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Castle Cluggy


THE families who owned Castle Cluggy from ancient times managed to keep the castle out of the public eye; descriptions are rare and brief; there are few paintings, engravings, or even 20th-century photographs. The Trust gratefully acknowledges the work of Zamki Szkocji, who captured for posterity many images of the castle © Zamki-Szkocji.

CASTLE CLUGGY is a massive residential and defensive tower located on a high and fairly steep hill, right on the shores of Loch Monzievard. The three-storey building currently has dimensions of 8.6 metres (on the north-south line) at 8.1 metres.  The width of its three walls: northern, southern and western is about 1.5 metres. The building itself holds a number of clues as to date.

The eastern part of the tower was probably demolished in the 16th-century. The length of the damaged fragment was about 1.2 metres in length. Thus, the full dimension of Castle Cluggy in the east-west line was about 9.3 metres. In the place of the destroyed eastern wall, between the preserved fragments of the northern and southern walls, a new wall was built, only 0.9 metres thick.  In it, at the height of the first floor, the main entrance of the tower was again set.  However, it is impossible to determine whether it is in exactly the same position as in the demolished original eastern wall.  The entrance visible on the ground floor of the tower was pierced later.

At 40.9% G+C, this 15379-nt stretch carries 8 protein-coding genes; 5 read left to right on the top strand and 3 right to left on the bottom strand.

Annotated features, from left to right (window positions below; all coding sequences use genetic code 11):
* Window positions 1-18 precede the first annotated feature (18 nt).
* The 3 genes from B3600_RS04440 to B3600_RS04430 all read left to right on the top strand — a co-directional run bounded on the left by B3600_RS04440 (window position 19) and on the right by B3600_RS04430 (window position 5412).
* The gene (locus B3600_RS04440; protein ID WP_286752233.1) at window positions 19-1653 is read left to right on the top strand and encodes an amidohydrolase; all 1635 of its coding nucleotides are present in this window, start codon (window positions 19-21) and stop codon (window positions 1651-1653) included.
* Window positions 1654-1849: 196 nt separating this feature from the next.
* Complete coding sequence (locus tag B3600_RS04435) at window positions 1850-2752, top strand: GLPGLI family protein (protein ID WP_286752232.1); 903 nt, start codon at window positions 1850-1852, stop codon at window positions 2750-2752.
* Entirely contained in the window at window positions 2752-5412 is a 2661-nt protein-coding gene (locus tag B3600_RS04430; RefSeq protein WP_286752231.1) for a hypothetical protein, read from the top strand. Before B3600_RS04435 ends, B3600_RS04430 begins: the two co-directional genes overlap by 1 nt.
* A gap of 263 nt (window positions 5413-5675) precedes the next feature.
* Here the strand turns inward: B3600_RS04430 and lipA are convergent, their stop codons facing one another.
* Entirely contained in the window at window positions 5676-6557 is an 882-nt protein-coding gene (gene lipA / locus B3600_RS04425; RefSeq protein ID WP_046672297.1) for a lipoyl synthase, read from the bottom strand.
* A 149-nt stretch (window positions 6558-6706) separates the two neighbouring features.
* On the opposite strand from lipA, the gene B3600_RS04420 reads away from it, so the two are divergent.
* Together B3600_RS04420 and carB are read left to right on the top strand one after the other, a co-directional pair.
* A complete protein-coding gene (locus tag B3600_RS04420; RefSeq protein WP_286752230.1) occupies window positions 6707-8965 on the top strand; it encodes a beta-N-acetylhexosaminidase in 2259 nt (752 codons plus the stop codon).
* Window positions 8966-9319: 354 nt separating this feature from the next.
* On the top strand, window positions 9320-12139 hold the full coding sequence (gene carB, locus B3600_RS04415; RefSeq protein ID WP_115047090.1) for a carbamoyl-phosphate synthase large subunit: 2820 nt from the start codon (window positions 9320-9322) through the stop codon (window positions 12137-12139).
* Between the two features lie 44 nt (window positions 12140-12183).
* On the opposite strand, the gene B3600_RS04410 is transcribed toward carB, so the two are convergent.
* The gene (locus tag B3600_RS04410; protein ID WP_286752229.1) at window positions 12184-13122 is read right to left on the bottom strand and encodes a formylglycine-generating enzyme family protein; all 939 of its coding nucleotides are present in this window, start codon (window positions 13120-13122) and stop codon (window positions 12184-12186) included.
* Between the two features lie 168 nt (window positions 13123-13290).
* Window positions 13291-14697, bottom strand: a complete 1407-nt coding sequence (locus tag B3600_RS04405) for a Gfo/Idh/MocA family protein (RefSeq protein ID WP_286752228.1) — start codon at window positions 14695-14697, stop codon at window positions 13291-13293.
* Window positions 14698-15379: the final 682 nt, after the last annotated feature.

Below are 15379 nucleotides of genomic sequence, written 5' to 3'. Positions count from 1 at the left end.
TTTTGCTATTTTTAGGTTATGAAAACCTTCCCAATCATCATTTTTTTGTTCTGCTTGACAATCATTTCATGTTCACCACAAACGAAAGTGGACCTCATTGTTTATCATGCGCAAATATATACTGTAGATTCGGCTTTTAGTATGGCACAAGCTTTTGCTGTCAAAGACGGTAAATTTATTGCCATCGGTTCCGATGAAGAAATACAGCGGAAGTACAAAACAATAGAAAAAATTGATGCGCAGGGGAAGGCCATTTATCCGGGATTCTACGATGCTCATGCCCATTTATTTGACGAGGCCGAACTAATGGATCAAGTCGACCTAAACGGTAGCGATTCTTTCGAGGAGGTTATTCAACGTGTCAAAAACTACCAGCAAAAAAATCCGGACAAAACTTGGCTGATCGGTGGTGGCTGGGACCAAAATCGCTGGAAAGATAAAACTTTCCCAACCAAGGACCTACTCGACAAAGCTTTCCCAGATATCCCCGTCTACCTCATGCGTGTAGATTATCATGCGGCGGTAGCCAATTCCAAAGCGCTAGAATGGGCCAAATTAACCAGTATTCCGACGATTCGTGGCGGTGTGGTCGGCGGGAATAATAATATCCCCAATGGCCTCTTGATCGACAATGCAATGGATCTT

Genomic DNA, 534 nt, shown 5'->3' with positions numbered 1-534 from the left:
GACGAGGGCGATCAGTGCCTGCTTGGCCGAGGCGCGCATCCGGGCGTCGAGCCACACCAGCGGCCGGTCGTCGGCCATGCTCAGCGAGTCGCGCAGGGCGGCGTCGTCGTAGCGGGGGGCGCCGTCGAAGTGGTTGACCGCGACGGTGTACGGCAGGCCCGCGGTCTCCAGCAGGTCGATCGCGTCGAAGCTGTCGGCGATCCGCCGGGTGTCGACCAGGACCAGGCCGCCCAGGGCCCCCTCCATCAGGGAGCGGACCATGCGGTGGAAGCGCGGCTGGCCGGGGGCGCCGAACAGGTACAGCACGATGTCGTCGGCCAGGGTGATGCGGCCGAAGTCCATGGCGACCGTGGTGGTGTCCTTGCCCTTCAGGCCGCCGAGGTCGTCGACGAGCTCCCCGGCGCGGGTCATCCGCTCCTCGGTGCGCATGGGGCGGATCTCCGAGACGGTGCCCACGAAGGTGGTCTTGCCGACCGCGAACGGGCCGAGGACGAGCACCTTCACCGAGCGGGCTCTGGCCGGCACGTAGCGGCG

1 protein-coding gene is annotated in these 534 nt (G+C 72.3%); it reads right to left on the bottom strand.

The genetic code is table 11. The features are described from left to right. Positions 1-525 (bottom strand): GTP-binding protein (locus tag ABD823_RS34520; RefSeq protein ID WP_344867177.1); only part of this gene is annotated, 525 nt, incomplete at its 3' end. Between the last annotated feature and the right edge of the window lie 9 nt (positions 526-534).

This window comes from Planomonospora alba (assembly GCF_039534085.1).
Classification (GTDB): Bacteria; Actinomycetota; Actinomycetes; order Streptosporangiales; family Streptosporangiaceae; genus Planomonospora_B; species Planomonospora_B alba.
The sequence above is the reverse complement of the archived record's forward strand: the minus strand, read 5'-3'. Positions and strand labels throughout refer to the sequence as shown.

The internal layout of the castle is quite typical for this type of building.  A kitchen and pantry were located on its ground floor. Above, there was a hall or living room.  In its north-west corner a garderobe or latrine was placed. The few windows of this floor were also embedded in quite deep, arched recesses. The last floor was in turn adapted to a private chamber and at the same time the bedroom of the castle owner. Additional living rooms may also have been located in the attic. All subsequent floors of the tower were separated from each other by wooden ceilings. 

In the walls of the building, you can still see, amongst other things, large-sized holes in which the floor beams were originally embedded. Cluggy was equipped with only a few slotted shooting openings. Under some of them, most likely in the 16th-century round pistol embellishments were embedded. Originally, Castle Cluggy was protected from the north, i.e. mainland, by a quite deep moat.  A drawbridge was probably thrown over it.